10 basketball nuggets I learned from "Dr. J: The Autobiography"

Here are 10 "windows" on the life of basketball Hall of Famer Julius Erving from gleaned from "Dr. J: The Autobiography," written with Karl Taro.

2. Why UMass

Julius Erving, star forward for the New York Nets, poses prior to a game against the Virginia Squires in Uniondale, NY, on April 8, 1974.

Erving grew up in Hempstead, N.Y., on Long Island, in a close-knit, single-parent family. He wasn’t heavily recruited, but St. John’s University, in the New York borough of Queens, was interested, and when he called St. John’s coach Lou Carnesecca to tell him of his decision to attend the University of Massachusetts instead, Erving cried since it meant leaving home. But he found that UMass matched up with his idea of a college with a “proper campus and proper-looking buildings and dormitories.” Nobody from UMass had ever played in the NBA, but Erving says he never wanted to be a jock. He was thinking education and had his sights set on getting a business degree. Although he left school early he took UMass courses throughout his NBA career, spent time in libraries around the country, and finally earned a degree.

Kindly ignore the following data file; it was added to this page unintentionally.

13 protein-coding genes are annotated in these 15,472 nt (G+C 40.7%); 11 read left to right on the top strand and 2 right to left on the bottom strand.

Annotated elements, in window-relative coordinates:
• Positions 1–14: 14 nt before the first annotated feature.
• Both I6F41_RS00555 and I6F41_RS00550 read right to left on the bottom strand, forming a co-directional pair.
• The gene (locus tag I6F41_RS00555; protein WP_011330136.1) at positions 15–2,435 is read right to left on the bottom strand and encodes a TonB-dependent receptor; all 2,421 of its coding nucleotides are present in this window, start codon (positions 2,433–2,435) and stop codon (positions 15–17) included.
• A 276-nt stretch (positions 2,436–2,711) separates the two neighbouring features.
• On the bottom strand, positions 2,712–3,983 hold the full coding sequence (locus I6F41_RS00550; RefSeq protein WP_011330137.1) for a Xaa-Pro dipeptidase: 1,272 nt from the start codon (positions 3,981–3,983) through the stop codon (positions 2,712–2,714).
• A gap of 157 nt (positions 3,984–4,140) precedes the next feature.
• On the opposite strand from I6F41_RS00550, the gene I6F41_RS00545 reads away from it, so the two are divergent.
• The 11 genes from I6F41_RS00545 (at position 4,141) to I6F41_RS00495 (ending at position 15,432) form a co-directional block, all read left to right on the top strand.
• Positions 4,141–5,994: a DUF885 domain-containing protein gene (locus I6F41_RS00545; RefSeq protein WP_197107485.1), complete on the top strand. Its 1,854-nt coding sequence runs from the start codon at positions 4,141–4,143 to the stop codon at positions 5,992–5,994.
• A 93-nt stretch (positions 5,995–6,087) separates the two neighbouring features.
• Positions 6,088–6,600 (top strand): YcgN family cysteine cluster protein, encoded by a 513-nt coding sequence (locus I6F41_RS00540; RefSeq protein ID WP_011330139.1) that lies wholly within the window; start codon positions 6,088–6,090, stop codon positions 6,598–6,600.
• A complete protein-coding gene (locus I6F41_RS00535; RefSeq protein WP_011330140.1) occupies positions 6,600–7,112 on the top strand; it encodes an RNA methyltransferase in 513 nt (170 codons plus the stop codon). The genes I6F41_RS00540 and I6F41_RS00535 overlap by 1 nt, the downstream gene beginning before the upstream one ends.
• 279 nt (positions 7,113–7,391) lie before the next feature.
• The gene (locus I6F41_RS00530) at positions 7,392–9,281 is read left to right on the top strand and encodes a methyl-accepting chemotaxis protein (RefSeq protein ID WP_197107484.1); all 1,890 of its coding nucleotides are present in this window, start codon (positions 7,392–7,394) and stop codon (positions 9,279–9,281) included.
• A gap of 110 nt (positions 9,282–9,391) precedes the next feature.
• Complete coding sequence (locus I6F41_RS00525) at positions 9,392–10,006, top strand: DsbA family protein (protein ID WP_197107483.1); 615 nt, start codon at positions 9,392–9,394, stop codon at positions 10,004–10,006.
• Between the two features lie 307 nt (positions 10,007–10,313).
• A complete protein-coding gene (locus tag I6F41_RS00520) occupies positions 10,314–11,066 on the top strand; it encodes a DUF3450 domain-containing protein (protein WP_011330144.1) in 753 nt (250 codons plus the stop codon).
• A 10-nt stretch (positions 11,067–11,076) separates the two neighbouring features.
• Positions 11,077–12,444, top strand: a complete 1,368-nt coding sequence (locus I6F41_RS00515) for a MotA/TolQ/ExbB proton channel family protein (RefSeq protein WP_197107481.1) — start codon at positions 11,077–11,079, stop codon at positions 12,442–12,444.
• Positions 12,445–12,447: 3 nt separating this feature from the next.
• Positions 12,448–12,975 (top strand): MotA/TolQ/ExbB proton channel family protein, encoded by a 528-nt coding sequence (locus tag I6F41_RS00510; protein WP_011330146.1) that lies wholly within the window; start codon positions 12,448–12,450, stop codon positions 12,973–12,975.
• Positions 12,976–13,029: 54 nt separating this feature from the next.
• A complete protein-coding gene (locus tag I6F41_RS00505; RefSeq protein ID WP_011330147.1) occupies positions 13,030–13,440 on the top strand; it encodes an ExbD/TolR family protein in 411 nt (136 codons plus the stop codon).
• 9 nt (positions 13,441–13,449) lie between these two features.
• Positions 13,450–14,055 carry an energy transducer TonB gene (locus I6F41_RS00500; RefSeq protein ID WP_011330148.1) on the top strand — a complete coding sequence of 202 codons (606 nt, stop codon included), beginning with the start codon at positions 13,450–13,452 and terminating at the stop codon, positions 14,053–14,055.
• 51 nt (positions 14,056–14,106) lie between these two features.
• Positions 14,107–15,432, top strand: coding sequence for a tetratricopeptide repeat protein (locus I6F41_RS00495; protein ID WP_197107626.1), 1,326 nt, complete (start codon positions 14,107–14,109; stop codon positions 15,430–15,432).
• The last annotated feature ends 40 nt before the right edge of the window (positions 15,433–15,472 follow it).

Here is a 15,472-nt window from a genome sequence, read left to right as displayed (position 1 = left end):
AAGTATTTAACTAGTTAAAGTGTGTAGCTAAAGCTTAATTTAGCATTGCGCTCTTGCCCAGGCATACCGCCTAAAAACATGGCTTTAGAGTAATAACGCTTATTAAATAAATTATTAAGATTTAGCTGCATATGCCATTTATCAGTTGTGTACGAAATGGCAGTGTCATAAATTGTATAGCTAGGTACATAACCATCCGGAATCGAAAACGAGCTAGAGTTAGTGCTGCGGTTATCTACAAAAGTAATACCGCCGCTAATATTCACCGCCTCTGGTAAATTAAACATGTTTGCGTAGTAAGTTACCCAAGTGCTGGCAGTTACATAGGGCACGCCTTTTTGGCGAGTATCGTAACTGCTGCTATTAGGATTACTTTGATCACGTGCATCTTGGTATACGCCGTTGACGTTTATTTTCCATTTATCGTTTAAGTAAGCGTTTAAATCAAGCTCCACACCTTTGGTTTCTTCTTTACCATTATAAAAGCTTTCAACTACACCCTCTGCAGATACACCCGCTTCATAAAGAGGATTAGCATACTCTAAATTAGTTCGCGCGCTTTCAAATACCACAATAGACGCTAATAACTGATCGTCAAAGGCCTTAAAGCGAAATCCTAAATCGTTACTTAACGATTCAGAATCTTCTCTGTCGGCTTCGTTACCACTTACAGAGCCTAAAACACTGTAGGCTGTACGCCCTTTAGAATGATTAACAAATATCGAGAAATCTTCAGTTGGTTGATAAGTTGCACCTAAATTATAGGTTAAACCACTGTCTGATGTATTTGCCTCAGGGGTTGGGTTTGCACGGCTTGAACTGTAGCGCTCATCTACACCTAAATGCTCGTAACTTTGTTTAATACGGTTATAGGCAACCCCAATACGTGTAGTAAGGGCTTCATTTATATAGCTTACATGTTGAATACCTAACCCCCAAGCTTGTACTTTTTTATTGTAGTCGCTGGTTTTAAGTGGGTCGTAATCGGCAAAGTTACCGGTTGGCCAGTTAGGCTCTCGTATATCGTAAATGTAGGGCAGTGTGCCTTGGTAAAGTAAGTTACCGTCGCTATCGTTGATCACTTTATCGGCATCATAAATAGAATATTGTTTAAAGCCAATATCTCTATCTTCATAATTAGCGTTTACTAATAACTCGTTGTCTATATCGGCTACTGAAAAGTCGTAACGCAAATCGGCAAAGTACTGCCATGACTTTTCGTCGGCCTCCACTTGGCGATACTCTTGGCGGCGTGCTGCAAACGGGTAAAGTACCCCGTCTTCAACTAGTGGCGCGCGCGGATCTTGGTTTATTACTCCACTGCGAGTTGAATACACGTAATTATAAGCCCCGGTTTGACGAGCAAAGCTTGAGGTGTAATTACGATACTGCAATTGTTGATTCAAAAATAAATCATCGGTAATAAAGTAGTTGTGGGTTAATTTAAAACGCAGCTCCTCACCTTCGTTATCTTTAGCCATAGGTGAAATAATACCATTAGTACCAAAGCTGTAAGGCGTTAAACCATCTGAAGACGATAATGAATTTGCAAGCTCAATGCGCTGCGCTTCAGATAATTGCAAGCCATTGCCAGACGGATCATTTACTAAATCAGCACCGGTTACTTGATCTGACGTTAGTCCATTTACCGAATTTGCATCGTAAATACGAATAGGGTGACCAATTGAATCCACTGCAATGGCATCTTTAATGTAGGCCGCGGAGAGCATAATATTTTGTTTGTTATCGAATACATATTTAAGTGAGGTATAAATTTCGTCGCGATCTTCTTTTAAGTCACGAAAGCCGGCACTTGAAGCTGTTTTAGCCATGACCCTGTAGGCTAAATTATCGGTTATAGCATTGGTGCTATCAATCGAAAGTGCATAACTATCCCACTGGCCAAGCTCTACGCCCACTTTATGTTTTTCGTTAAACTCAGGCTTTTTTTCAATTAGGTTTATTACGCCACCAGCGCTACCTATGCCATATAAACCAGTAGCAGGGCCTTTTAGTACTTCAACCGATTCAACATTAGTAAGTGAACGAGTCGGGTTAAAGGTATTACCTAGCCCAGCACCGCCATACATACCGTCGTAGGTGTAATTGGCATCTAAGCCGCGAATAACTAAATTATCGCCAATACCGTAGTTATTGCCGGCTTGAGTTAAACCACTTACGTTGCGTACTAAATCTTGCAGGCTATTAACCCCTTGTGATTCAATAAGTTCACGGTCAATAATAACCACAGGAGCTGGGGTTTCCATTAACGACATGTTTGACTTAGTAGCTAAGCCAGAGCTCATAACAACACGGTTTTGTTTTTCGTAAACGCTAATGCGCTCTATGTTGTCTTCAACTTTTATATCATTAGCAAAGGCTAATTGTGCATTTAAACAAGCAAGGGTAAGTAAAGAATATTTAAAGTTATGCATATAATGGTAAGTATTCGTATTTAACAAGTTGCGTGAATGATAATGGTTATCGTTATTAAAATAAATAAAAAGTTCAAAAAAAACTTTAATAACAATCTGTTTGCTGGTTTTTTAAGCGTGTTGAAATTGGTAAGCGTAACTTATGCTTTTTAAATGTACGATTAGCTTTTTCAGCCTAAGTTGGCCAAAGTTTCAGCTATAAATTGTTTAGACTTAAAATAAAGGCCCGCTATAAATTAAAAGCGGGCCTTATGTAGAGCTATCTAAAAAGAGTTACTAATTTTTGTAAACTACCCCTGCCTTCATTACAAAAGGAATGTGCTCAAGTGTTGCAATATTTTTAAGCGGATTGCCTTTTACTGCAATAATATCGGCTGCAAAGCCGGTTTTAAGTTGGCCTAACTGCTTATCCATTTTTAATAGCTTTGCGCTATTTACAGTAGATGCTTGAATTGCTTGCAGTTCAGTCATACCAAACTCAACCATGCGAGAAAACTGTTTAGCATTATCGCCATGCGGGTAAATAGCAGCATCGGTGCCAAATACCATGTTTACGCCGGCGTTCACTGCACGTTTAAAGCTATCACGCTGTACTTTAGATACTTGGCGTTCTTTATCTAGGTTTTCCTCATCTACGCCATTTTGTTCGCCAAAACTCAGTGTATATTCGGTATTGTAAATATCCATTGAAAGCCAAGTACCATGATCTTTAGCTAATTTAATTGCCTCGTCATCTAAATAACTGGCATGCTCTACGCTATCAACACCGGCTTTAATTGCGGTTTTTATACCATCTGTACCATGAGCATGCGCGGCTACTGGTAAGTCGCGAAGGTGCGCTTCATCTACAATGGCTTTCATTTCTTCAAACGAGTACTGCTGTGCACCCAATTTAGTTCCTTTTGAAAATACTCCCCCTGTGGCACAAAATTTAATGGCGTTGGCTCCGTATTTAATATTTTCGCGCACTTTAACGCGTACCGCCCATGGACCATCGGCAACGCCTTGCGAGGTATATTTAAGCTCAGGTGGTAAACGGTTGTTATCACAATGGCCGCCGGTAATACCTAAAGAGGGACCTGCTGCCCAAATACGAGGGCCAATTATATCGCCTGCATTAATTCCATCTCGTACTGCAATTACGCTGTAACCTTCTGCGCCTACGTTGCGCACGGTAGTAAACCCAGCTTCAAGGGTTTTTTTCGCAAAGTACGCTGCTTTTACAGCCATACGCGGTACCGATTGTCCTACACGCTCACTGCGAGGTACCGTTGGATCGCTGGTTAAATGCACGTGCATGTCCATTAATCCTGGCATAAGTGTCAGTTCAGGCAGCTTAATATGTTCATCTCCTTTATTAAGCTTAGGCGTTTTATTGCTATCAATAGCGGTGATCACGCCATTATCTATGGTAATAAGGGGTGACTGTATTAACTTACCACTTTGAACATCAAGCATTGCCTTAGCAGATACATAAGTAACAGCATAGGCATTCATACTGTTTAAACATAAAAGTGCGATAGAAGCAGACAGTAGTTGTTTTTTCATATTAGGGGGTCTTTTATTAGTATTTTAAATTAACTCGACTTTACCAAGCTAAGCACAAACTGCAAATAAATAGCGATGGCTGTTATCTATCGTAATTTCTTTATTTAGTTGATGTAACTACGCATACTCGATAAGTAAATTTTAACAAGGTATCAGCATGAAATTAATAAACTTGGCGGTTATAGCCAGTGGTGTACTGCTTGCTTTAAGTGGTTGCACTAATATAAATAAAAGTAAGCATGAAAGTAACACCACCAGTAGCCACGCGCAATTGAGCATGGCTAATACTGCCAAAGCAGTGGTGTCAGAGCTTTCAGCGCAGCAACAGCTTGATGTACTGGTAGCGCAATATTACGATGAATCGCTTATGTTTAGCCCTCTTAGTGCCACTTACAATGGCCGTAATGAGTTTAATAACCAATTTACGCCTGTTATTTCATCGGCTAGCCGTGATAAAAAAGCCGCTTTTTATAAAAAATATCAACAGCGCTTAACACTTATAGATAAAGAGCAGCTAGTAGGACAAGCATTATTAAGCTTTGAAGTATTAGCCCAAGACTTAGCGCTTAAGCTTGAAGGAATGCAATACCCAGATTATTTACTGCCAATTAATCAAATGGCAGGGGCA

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Dear Reader,

About a year ago, I happened upon this statement about the Monitor in the Harvard Business Review – under the charming heading of “do things that don’t interest you”:

“Many things that end up” being meaningful, writes social scientist Joseph Grenny, “have come from conference workshops, articles, or online videos that began as a chore and ended with an insight. My work in Kenya, for example, was heavily influenced by a Christian Science Monitor article I had forced myself to read 10 years earlier. Sometimes, we call things ‘boring’ simply because they lie outside the box we are currently in.”

If you were to come up with a punchline to a joke about the Monitor, that would probably be it. We’re seen as being global, fair, insightful, and perhaps a bit too earnest. We’re the bran muffin of journalism.

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The Monitor is a peculiar little publication that’s hard for the world to figure out. We’re run by a church, but we’re not only for church members and we’re not about converting people. We’re known as being fair even as the world becomes as polarized as at any time since the newspaper’s founding in 1908.

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